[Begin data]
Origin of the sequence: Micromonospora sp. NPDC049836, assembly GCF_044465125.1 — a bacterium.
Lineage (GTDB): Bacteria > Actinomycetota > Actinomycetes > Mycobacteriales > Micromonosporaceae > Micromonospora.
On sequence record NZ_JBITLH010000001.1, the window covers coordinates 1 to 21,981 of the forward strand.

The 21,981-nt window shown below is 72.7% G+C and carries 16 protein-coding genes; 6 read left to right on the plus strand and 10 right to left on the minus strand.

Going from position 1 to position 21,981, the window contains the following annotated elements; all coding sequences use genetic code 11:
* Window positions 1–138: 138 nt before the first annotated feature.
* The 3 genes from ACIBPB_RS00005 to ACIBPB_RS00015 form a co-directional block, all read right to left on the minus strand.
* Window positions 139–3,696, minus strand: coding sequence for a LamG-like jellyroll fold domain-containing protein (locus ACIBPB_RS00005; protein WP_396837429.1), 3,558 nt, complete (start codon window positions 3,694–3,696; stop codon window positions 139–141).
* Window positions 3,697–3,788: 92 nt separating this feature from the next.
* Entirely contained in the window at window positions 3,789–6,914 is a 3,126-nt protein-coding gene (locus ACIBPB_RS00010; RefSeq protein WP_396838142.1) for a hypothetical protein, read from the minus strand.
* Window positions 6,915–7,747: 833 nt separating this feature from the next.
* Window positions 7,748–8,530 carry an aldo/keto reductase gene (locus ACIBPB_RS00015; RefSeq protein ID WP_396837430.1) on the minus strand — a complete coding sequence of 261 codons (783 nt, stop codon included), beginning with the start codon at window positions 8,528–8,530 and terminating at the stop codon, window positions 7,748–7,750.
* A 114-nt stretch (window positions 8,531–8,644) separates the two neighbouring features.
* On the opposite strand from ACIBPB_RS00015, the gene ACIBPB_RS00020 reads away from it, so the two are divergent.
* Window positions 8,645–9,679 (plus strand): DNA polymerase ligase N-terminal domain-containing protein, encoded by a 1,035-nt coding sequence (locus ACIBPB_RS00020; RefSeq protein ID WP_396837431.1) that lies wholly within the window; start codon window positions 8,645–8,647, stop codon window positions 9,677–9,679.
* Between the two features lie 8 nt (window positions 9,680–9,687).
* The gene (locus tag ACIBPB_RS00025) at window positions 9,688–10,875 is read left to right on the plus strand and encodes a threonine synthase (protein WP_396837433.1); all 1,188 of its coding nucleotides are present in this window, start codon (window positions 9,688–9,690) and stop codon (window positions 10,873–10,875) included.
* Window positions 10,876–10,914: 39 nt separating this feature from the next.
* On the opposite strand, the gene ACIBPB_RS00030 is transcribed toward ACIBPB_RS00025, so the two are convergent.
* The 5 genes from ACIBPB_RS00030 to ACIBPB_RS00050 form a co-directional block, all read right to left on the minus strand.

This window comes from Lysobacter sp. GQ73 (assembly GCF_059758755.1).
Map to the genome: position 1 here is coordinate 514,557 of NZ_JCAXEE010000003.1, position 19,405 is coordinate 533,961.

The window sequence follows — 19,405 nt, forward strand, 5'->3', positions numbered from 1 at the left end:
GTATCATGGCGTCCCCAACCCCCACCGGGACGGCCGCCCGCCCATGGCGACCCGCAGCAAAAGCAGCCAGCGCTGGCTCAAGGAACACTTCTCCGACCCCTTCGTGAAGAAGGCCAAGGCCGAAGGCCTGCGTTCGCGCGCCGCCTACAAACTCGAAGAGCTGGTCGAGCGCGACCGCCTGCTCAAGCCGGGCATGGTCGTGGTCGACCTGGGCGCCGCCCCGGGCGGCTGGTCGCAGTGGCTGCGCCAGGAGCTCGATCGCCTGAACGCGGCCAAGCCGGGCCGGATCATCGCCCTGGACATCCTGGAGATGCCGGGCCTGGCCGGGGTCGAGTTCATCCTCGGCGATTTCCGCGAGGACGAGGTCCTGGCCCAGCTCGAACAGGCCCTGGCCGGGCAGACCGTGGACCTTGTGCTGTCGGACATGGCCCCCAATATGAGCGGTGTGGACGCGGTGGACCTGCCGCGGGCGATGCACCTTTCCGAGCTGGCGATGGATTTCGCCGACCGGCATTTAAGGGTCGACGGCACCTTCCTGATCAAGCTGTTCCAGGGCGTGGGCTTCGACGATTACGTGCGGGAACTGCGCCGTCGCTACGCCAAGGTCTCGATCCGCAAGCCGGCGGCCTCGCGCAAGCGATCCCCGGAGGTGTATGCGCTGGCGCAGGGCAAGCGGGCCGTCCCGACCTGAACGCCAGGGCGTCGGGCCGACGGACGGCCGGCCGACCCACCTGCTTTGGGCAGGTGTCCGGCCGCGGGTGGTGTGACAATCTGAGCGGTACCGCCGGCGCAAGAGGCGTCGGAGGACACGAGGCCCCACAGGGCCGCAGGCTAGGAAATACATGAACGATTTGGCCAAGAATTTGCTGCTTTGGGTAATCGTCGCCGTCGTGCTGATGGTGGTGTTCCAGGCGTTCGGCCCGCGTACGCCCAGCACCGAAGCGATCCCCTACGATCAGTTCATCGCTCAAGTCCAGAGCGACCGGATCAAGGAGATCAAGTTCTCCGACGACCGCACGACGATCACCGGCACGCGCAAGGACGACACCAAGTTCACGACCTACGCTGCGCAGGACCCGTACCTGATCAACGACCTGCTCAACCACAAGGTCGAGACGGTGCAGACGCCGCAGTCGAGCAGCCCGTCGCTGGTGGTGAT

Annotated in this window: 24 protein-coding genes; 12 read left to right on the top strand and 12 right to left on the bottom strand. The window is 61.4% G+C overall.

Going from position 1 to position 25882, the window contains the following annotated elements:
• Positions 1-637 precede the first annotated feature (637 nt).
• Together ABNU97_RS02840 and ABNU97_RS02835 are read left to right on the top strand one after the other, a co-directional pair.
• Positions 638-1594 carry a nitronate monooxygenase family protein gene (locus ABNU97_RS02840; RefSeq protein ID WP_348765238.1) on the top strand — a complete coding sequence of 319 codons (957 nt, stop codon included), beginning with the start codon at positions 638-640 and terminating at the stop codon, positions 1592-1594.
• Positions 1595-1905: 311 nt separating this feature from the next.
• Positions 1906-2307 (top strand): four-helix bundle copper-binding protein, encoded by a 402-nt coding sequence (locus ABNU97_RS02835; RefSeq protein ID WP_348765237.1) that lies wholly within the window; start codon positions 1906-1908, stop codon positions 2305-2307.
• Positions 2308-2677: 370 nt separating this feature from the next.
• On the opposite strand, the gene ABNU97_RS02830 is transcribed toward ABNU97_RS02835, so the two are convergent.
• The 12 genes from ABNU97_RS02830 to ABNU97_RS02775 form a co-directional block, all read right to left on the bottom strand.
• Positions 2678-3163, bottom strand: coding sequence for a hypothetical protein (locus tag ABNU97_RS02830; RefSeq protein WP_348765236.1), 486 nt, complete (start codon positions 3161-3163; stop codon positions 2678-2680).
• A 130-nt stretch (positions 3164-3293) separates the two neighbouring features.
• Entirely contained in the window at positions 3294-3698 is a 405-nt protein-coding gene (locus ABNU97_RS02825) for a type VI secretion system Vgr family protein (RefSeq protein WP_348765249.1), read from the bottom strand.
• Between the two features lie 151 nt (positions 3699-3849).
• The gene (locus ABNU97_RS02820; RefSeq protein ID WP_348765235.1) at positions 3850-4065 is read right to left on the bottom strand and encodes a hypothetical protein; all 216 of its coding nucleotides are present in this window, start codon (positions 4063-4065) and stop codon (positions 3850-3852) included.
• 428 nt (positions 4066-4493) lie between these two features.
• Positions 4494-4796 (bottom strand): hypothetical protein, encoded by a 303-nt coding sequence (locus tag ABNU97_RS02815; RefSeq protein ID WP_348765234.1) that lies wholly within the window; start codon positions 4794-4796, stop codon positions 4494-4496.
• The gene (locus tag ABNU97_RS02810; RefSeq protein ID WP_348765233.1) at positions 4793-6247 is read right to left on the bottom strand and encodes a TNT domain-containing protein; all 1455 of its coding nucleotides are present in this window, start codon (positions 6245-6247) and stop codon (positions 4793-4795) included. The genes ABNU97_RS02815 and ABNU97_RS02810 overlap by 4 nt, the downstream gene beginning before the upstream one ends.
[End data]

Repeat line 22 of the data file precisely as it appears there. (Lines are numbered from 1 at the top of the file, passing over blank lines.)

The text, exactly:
Map to the genome: position 1 here is coordinate 514,557 of NZ_JCAXEE010000003.1, position 19,405 is coordinate 533,961.